So far as I know there are no canister requirements north of Yosemite (and I’m not sure whether they’re required in the northern portions of the park) so you might be able to dispense with the canister most of the way by picking one up along the way (southbound) or dropping it off once out of the park (northbound). Perhaps at Sonora Pass?Jun 4, 2006 at 10:17 am #1357433
I am an Appalachain hiker, If you have ever hiked out east, you know that, it is very rocky, and even though it is not as high, here you can still have elevation gain/loss of 2,000-3,000 feet daily
out here I can hike 25-30 miles a day, but I think even with elevation, heavy pack, and terrain of the sierras, I could hike 20 miles a day. But I will probably train over the summer on day hikes with a heavy pack to get used to it.
I consider my water purifacation tabs as a consumable, and my dad will probably carry maps, and compass and guide book, because he is an expert in all things navagation. But I will have a garmin GPS with a load of waypoints to keep me on track
My Golite jam carries 30lbs pretty well, so I am not concerned about comfort. I will be posting a mock meal plan later for you guys to help with
I am not positive on the trails ccondition, I read someones trail journal an the internet and they said it was very easy to get off course, and they hiked half the time off trail.
Here is something I got off the comp.
The Tahoe-Yosemite Trail does not have the same type of pedigree as the Muir Trail, which was publicly established and constructed early in the twentieth century. The Sierra Club and the U.S. Forest Service discussed the Tahoe-Yosemite Trail around 1916 and worked on the trail around Meeks Bay and around Echo Lake, but they did not formally establish it. The Tahoe-Yosemite Trail evolved informally and unofficially in hiking and conservation circles. Outdoor author Thomas Winnett eventually brought the trail before the public in 1970 after he and others personally walked, measured, and researched the route. His guidebook contains maps, measurements, history, and advice, so backpackers and hikers can enjoy the trail.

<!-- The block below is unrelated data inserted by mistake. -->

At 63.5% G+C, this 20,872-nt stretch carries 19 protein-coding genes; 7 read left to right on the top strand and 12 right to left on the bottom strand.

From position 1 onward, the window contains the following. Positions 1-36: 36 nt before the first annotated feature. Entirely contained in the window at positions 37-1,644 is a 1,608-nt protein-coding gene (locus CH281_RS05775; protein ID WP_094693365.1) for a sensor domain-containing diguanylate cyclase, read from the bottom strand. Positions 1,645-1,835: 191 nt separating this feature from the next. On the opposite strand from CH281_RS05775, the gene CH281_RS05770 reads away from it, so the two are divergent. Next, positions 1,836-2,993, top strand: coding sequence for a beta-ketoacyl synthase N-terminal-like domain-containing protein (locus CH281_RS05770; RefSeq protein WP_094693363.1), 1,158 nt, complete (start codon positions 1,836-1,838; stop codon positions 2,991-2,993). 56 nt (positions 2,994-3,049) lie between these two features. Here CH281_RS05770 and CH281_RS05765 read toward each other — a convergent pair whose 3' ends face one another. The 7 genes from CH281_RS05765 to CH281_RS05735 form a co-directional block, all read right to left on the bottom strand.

and another description
The Tahoe-Yosemite Trail winds its way along the crest of the Sierras, sometimes paralleling the PCT, and sometimes sharing the trailway for short distances. The trail passes many of the High Sierra’s lakes, and passes through the Desolation, Mokelumne, Carson-Iceberg, and Emigrant Wilderness areas. Highlights of the trail include Emigrant Meadow, the “Benson Riviera”, and the northern Yosemite high country, along with many other attractions. The trail also includes route finding over St Mary’s Pass through high alpine meadows, and sometimes difficult trail routing along Lost City Creek.
The Tahoe Yosemite trail isn’t an official trail such as the Pacific Crest Trail or the Appalachian Trail. Its existence is due to a book written to describe a route in the Sierras. The Tahoe Yosemite Trail book is written by Thomas Winnett and is available at hiking stores or over the internet. The trail receives no funding for maintenance except what any other trail would receive.
and here is a link to that trail journal
longtrails.comJun 4, 2006 at 10:53 am #1357436
…and the bear canister will be required in Yosemite Nat’l Park.
I think for peace of mind (and your 1st backpack in the Sierra) you should have and use a canister the whole route. You could arrange a drop at Sonora Pass to p/u a canister before you continue on into the Park but what I said…Jun 4, 2006 at 11:00 am #1357437
Thanks for the link, I’ve got a much better idea of your route now. You can probably get a good idea of the various trail stretch conditions by following a couple of of the Sierra hiking web groups and perhaps contacting relevant Forest Service offices, especially once all that snow melts! Other than outright crosscountry in brush, navigating the high Sierra is usually pretty straightforward. A lot of your trip is near or above treeline, where forest undergrowth isn’t much of an issue.
Trails can be rough and rocky, especially where frequented by commercial packers. Sometimes that means a lot of slipping and sliding (and dreaming of horse stew).
Creek and river crossings will probably still be high, and bring the DEET!
Persuming the N-S option, I’ll speculate you can do this trip withough a canister at all, presuming you can do the big push to the Valley on the last day. [Famous last words] I’ve never had a problem hanging my food north of Yosemite, and only carry a canister when headed to very popular areas, which this route seems to avoid.Jun 4, 2006 at 11:02 am #1357438
Thanks rick and KD,
I was suprised to see the URSAK aproved, I am glad to hear that canisters are not required out of yosemite, because I wasent sure I could fit 9 days of food in 700cu. in. canister.
I think for this trip I could use a ursack with aluminum liner and a regular bear bag. for yosemite aproval and lightweight
good I wasent looking forward to hauling that 2.5lb canisterJun 4, 2006 at 1:58 pm #1357443
Thomas D. RountreeMember
I live in the Sierra Nevada and have hiked and backpacked the area of the Tahoe-Yosemite Trail for over 40 years.
The first 50 miles of the trail ( Meeks Bay to Summit City Creek) are on very good trails (PCT, Tahoe Rim Trail, etc.) and is very popular with day hikers and backpackers. Expect hordes of people in early August.
The last 72 miles of the Tahoe-Yosemite Trail is also on very good trail (mostly the PCT), but with far fewer people.
The middle 64 miles consists of lower country, some very bad to non-existant trails, and over 12 miles of road walking. My advice would be to skip this section and take the PCT instead. You would have much better trail, higher elevation, and much better scenery.